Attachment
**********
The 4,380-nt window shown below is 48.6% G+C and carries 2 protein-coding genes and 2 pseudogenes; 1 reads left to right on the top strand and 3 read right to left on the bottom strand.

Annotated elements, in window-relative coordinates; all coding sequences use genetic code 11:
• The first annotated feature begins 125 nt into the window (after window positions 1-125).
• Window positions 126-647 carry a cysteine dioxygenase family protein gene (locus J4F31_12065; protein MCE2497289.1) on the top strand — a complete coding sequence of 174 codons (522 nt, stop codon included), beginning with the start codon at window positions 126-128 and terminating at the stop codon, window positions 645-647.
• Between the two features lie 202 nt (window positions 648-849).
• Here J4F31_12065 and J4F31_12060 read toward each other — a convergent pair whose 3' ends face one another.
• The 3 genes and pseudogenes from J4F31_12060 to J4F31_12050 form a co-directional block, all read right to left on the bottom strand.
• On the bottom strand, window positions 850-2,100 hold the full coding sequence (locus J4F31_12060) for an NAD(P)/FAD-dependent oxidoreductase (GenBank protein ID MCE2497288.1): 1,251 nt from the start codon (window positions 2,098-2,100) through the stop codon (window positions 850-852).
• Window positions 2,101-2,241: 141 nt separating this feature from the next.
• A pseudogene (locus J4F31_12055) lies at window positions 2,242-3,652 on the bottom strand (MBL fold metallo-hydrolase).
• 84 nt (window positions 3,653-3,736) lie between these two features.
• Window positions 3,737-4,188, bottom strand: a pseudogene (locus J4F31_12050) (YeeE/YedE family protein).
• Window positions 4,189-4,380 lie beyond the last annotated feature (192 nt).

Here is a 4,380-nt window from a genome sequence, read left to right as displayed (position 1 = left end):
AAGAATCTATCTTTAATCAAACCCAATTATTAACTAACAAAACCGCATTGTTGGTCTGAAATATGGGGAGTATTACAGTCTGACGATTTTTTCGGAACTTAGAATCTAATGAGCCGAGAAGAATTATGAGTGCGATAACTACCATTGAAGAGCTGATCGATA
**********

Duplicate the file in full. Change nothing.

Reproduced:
The 4,380-nt window shown below is 48.6% G+C and carries 2 protein-coding genes and 2 pseudogenes; 1 reads left to right on the top strand and 3 read right to left on the bottom strand.

Annotated elements, in window-relative coordinates; all coding sequences use genetic code 11:
• The first annotated feature begins 125 nt into the window (after window positions 1-125).
• Window positions 126-647 carry a cysteine dioxygenase family protein gene (locus J4F31_12065; protein MCE2497289.1) on the top strand — a complete coding sequence of 174 codons (522 nt, stop codon included), beginning with the start codon at window positions 126-128 and terminating at the stop codon, window positions 645-647.
• Between the two features lie 202 nt (window positions 648-849).
• Here J4F31_12065 and J4F31_12060 read toward each other — a convergent pair whose 3' ends face one another.
• The 3 genes and pseudogenes from J4F31_12060 to J4F31_12050 form a co-directional block, all read right to left on the bottom strand.
• On the bottom strand, window positions 850-2,100 hold the full coding sequence (locus J4F31_12060) for an NAD(P)/FAD-dependent oxidoreductase (GenBank protein ID MCE2497288.1): 1,251 nt from the start codon (window positions 2,098-2,100) through the stop codon (window positions 850-852).
• Window positions 2,101-2,241: 141 nt separating this feature from the next.
• A pseudogene (locus J4F31_12055) lies at window positions 2,242-3,652 on the bottom strand (MBL fold metallo-hydrolase).
• 84 nt (window positions 3,653-3,736) lie between these two features.
• Window positions 3,737-4,188, bottom strand: a pseudogene (locus J4F31_12050) (YeeE/YedE family protein).
• Window positions 4,189-4,380 lie beyond the last annotated feature (192 nt).

Here is a 4,380-nt window from a genome sequence, read left to right as displayed (position 1 = left end):
AAGAATCTATCTTTAATCAAACCCAATTATTAACTAACAAAACCGCATTGTTGGTCTGAAATATGGGGAGTATTACAGTCTGACGATTTTTTCGGAACTTAGAATCTAATGAGCCGAGAAGAATTATGAGTGCGATAACTACCATTGAAGAGCTGATCGATA